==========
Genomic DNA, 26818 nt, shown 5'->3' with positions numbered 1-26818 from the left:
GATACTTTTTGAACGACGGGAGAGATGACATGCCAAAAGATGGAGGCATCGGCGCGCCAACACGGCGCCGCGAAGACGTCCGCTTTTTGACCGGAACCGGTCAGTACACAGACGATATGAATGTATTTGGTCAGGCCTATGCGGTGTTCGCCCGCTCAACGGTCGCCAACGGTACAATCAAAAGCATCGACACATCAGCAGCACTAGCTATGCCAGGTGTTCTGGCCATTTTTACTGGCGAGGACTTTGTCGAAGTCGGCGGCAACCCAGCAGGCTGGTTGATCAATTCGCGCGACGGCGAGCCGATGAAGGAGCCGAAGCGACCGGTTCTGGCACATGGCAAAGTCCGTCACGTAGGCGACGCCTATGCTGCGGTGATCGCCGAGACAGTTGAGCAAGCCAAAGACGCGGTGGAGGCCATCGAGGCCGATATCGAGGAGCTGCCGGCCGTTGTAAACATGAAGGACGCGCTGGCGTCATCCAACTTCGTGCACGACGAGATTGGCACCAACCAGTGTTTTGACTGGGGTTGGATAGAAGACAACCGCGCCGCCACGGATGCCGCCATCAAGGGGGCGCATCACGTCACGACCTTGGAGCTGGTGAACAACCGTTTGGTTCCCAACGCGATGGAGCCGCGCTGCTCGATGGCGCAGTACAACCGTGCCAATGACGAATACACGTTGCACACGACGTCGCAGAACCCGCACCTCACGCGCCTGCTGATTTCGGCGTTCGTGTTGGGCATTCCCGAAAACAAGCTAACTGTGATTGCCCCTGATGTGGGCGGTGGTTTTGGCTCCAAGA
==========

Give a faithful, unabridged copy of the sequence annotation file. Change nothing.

Genomic DNA, 26818 nt, shown 5'->3' with positions numbered 1-26818 from the left:
GATACTTTTTGAACGACGGGAGAGATGACATGCCAAAAGATGGAGGCATCGGCGCGCCAACACGGCGCCGCGAAGACGTCCGCTTTTTGACCGGAACCGGTCAGTACACAGACGATATGAATGTATTTGGTCAGGCCTATGCGGTGTTCGCCCGCTCAACGGTCGCCAACGGTACAATCAAAAGCATCGACACATCAGCAGCACTAGCTATGCCAGGTGTTCTGGCCATTTTTACTGGCGAGGACTTTGTCGAAGTCGGCGGCAACCCAGCAGGCTGGTTGATCAATTCGCGCGACGGCGAGCCGATGAAGGAGCCGAAGCGACCGGTTCTGGCACATGGCAAAGTCCGTCACGTAGGCGACGCCTATGCTGCGGTGATCGCCGAGACAGTTGAGCAAGCCAAAGACGCGGTGGAGGCCATCGAGGCCGATATCGAGGAGCTGCCGGCCGTTGTAAACATGAAGGACGCGCTGGCGTCATCCAACTTCGTGCACGACGAGATTGGCACCAACCAGTGTTTTGACTGGGGTTGGATAGAAGACAACCGCGCCGCCACGGATGCCGCCATCAAGGGGGCGCATCACGTCACGACCTTGGAGCTGGTGAACAACCGTTTGGTTCCCAACGCGATGGAGCCGCGCTGCTCGATGGCGCAGTACAACCGTGCCAATGACGAATACACGTTGCACACGACGTCGCAGAACCCGCACCTCACGCGCCTGCTGATTTCGGCGTTCGTGTTGGGCATTCCCGAAAACAAGCTAACTGTGATTGCCCCTGATGTGGGCGGTGGTTTTGGCTCCAAGA